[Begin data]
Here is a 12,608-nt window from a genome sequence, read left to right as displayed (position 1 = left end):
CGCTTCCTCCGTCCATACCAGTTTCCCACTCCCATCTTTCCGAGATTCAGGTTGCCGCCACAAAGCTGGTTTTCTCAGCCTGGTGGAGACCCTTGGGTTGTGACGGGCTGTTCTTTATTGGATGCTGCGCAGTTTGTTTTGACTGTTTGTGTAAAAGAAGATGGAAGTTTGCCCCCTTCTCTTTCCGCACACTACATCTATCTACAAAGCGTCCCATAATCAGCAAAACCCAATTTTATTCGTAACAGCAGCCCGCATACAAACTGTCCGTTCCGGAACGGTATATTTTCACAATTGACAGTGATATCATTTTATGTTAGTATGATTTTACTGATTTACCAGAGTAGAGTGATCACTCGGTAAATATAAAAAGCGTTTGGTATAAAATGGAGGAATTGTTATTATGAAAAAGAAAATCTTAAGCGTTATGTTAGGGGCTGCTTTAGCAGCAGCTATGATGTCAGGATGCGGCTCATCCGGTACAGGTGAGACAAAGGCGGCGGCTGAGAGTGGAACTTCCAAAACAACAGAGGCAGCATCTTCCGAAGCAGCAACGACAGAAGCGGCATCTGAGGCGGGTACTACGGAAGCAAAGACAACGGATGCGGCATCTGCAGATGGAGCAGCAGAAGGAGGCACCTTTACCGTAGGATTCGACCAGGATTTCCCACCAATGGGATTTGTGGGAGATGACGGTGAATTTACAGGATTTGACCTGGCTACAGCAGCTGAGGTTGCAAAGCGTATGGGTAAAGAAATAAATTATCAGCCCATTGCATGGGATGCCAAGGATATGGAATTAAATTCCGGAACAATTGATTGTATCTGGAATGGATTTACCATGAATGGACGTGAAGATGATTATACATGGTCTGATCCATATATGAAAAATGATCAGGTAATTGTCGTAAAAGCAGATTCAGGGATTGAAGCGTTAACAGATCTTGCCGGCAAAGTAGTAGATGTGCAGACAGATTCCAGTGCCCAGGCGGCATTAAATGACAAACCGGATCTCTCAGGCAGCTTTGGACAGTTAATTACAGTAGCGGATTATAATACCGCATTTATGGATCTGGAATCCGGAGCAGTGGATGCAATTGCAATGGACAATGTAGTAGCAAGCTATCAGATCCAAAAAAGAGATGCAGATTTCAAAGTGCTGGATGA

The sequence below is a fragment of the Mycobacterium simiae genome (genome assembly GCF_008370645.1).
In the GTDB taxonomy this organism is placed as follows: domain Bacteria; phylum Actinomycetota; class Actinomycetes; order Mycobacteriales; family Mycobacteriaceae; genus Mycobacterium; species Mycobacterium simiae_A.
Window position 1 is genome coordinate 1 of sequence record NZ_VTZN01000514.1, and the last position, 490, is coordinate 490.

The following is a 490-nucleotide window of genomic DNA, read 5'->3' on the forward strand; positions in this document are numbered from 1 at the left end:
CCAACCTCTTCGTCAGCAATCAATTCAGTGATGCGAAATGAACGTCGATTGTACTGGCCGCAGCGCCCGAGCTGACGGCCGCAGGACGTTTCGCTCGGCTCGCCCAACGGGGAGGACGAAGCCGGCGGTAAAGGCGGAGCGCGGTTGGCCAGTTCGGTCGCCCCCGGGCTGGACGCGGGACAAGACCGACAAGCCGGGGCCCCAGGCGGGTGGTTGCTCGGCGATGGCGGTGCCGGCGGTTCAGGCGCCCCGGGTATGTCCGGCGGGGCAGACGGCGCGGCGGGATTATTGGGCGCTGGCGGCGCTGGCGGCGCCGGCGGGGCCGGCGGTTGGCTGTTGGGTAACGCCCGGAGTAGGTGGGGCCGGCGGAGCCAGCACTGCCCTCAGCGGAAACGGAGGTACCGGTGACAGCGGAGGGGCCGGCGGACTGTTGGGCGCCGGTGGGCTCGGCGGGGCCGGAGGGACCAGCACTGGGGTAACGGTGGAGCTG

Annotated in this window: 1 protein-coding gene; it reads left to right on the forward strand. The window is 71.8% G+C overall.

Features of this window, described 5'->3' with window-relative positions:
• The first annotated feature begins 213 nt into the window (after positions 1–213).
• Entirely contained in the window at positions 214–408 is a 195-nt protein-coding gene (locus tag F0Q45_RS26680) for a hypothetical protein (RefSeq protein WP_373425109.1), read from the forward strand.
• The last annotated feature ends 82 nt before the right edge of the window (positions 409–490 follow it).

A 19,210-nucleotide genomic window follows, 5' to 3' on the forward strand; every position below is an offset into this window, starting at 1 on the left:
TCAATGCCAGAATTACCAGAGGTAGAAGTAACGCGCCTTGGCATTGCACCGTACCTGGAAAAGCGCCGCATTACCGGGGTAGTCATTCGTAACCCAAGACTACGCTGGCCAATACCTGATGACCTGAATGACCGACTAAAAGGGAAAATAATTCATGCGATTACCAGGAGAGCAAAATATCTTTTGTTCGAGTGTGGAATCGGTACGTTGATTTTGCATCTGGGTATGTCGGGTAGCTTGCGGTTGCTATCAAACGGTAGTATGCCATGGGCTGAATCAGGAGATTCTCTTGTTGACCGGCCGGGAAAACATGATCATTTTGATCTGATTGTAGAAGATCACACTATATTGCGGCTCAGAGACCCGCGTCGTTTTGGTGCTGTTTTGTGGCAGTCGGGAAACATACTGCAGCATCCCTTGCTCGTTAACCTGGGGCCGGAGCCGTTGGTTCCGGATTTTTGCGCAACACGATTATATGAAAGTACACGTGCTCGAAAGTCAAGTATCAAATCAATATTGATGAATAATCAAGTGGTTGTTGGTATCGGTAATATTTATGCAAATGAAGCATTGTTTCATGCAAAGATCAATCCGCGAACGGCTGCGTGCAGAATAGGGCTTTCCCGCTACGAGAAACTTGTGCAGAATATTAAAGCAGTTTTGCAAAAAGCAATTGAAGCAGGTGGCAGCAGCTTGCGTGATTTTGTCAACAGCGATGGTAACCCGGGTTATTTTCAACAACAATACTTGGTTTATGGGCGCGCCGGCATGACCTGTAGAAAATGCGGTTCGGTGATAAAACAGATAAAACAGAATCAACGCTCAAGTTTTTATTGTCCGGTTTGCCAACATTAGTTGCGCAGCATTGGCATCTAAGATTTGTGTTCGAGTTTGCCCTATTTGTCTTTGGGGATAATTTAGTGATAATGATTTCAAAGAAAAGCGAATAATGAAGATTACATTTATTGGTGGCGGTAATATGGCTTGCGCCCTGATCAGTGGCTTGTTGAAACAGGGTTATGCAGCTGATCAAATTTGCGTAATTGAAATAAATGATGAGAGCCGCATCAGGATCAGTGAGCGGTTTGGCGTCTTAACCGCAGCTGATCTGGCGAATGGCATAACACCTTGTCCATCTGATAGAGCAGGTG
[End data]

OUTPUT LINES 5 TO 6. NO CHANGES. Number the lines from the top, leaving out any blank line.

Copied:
Window position 1 is genome coordinate 1 of sequence record NZ_VTZN01000514.1, and the last position, 490, is coordinate 490.

The following is a 490-nucleotide window of genomic DNA, read 5'->3' on the forward strand; positions in this document are numbered from 1 at the left end: